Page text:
CHEYENNE – The 988 system for suicide prevention and mental health crises is one step closer to having a permanent funding source in Wyoming.
Members of the Wyoming Legislature’s Joint Revenue Committee voted Monday to sponsor a bill that would establish the suicide and crisis lifeline for the long term. They also supported moving $40 million from the Legislative Stabilization Reserve Account – also known as the “rainy-day fund” – to a 988 system trust fund account.
An additional $6 million from the LSRA would go toward a reserve account if the bill was passed as is.
“This bill represents a historic investment in suicide prevention in the state of Wyoming,” said Andi Sommerville, executive director of the Wyoming Association of Mental Health and Substance Abuse Centers. “It’s something that has transcended federal administrations. It’s taken a long time to get here.”
The national 988 system was implemented in July following Congress’s enactment of the National Suicide Prevention Lifeline in 2020, as well as the Federal Communications Commission issuing operational regulations this summer. It was designed for people at risk of suicide or in a mental health crisis to gain access to care quickly, similar to the 911 number.
Individuals who text or call 988 receive a response from a group of lifeline crisis centers, two of which run 24-7 in Wyoming. This was made possible following the Legislature’s decision during the budget session to appropriate $2.1 million in American Rescue Plan Act funds and $400,000 from the general fund budget for the local, full-time coverage hotline.
However, stakeholders such as Sommerville expressed concern that there wasn’t a long-term funding source after 2024. It is one of the reasons the 988 suicide prevention bill was presented.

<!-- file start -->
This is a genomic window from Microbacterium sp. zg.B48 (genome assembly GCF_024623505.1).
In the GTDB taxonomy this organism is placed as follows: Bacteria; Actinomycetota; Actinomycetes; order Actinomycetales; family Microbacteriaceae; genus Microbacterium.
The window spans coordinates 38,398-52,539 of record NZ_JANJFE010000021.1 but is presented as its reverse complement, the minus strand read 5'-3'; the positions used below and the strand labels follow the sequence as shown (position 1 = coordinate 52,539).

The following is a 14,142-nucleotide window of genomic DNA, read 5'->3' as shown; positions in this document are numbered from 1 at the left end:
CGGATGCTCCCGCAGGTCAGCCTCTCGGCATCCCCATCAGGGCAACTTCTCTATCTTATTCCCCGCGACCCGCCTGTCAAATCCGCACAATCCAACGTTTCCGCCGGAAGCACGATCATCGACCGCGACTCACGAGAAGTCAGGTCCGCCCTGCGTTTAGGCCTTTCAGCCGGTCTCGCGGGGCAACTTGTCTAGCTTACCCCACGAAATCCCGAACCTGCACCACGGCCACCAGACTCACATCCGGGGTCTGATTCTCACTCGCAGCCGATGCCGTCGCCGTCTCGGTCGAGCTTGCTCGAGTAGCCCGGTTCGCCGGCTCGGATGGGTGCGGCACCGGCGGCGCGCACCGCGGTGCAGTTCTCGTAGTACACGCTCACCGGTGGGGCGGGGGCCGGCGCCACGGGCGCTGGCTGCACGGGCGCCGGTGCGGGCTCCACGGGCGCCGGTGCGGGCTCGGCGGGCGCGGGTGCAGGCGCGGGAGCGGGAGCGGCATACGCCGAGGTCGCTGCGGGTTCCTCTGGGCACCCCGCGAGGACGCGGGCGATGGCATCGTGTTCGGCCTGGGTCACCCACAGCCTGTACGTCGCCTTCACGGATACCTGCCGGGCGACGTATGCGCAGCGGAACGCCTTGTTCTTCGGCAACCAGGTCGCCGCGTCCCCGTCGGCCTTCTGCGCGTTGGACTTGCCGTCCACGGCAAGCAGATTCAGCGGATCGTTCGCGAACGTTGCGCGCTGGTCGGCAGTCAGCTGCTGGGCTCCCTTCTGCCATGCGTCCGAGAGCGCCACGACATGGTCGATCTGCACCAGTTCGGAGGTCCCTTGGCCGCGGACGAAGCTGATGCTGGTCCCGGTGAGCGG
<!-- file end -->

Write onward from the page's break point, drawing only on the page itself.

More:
The bill also would establish a crisis center, outline the duties of the Wyoming Department of Health and clarify the payment process for crisis services.
Rep. Steve Harshman, R-Casper and co-chairman of the Revenue Committee, said he wanted to ensure residents who were in crisis weren’t going to be billed for services. In the past, there were residents who were committed to a mental health institution and faced a $12,000 bill when they came out.
A provision of the bill states that the Department of Health will provide payment if the service is not covered by the patient’s health coverage, or if it isn’t covered by another entity, including municipal or county programs. WDH may also explore options for appropriate “coding of and payment for crisis services through the Medicaid program,” but is no longer required to do so after the word “shall” was amended out of the bill Monday.
Wyoming Department of Health Director Stefan Johansson said he didn’t want to generalize how billing for health care services might impact a person’s mental health, or the decision to take their own life, but he was optimistic about the ongoing behavioral health redesign.
“Folks who who don’t have access, or have access to affordable insurance, do struggle accessing health care, and can potentially, on the financial side, face some pretty significant challenges,” he said in response to co-Chairman Sen. Cale Case, R-Lander. “Fortunately, though, with the services and the providers that I just mentioned, at the community level, we have the ability in our community mental health centers and the various providers that we contract with for those services, we have the ability to look the other way on insurance status. And that’s a really healthy component of this system.”
Case said he appreciated the fact that services would provided, regardless of insurance or wealth, but he wanted to recognize there may be more clients brought to the suicide hotline due to lack of insurance. He said the circumstances could be overwhelming or too much to cope with if there are health issues – mental or physical – that they are unable to get help for.